The results also show that RTS game replays in particular can track abilities of interest to cognitive science. The extreme compression of these cognitive motor measures, the comparative ease of worker production in mid-to higher-skill players, and the increasing importance of using hotkeys are in keeping with the view that automaticity is an important component of expertise development. As some skills are automatized, it frees up cognitive resources for players to devote to learning other skills. Interestingly, this change would also have a profound impact on the learning environment and therefore shape future change. It is important to note, however, that transitions between skill levels may not reflect the process of automaticity alone. Ericsson, for example, argues that conscious control and management of learning are required for individuals to continue to improve particular skills . In our sample, the use of hotkeys are especially pronounced in professional players (see Figure S4,S6), and while this could be because using hotkeys requires substantially more experience than is available to non-professional players, it also may reflect consciously controlled training on behalf of professionals.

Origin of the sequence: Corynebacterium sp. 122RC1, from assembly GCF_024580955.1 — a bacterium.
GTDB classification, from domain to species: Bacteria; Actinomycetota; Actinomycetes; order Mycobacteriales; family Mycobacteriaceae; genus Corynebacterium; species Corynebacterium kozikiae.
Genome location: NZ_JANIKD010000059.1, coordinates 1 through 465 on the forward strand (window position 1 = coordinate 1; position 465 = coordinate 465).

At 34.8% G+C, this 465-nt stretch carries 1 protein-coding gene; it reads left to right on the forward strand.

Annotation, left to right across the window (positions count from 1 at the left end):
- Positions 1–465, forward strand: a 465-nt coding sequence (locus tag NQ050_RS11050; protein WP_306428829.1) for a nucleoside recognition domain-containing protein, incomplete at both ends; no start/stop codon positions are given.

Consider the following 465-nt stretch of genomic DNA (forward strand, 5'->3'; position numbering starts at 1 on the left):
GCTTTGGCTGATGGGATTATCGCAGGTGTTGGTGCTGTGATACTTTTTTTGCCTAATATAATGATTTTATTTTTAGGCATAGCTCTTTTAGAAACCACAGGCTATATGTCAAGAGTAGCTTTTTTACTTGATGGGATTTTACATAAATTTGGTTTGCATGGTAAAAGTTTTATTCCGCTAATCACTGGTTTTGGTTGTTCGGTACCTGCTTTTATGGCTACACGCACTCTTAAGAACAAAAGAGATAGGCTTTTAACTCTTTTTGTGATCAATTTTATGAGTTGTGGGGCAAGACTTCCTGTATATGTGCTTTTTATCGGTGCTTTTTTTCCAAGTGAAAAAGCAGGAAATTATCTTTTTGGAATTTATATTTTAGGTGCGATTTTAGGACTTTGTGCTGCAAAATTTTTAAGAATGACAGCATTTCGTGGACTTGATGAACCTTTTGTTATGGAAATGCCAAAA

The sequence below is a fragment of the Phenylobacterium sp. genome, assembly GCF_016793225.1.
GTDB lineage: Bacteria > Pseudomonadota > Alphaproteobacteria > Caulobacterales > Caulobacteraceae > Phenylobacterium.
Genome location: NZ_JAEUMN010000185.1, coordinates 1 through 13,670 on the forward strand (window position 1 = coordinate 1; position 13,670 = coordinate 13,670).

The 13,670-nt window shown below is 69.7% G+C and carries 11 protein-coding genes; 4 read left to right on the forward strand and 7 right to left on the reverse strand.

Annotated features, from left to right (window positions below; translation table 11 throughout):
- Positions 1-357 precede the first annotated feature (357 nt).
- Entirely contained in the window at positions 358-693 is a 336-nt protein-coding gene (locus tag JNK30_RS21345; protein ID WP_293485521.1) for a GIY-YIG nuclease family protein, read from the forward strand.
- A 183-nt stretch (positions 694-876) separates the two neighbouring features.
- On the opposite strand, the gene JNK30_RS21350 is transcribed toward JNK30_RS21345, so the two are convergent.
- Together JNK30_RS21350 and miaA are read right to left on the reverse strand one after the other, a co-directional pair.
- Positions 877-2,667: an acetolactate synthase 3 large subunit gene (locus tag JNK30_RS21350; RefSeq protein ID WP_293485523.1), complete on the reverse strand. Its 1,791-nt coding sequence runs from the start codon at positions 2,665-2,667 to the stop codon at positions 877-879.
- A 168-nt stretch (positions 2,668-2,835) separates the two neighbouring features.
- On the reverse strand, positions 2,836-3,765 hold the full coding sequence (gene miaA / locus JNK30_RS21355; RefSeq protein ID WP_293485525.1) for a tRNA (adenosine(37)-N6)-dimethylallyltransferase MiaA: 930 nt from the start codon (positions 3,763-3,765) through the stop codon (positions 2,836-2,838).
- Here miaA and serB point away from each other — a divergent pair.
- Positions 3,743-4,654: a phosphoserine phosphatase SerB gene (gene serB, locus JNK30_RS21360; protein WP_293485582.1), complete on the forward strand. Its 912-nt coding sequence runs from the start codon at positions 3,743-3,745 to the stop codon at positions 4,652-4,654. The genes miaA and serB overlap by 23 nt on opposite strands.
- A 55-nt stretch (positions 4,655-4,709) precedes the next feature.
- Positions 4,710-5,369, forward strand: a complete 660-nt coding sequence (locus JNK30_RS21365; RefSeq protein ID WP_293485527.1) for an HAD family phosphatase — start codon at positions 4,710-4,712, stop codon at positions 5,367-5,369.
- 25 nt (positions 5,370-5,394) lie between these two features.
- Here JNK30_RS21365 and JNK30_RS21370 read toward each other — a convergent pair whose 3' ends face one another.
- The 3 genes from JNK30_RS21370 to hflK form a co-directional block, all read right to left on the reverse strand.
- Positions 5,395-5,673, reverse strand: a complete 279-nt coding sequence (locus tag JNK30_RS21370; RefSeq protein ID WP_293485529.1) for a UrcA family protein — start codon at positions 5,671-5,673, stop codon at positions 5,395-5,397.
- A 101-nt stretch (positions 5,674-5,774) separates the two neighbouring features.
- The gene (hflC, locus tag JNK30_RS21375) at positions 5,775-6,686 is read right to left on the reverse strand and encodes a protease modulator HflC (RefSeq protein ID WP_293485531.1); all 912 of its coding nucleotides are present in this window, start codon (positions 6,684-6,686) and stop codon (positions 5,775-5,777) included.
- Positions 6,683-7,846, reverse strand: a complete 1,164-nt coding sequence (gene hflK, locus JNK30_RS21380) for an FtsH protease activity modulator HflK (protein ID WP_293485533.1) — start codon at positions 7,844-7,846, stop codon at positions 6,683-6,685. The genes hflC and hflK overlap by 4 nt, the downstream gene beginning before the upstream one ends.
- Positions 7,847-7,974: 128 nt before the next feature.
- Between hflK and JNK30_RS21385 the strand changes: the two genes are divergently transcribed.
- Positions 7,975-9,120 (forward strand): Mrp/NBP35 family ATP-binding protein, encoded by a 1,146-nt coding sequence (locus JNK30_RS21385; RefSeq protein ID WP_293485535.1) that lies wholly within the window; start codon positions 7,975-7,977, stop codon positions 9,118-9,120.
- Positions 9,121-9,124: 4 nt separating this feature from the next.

The present work has several important limitations. First, our measure of skill, though more fine-grained than typical contrastive studies of expertise, is nonetheless ordinal. This hampers our ability to describe development in a continuous fashion. Given that professionals train many hours a day, it would be helpful, for example, to chart the substantial development from Masters to Professional. The present design also fails to capture expertise changes at the individual level. The average Bronze player has 200 hours of experience, but there is no way to know if a particular player, given another 800 hours of practice will end up in Masters league. Another limitation is that we have only a single game from each participant, thus have no good estimate of the variability of individual performance. We also cannot say anything about individual difference in learning trajectories or whether there multiple pathways to expertise. Finally, the present study is observational, and not experimental, and so causal relationships are not identifiable. Future work is needed, for example, to demonstrate that the number of workers created is automatized by showing that in higher leagues it is less prone to disruption by an additional cognitive load.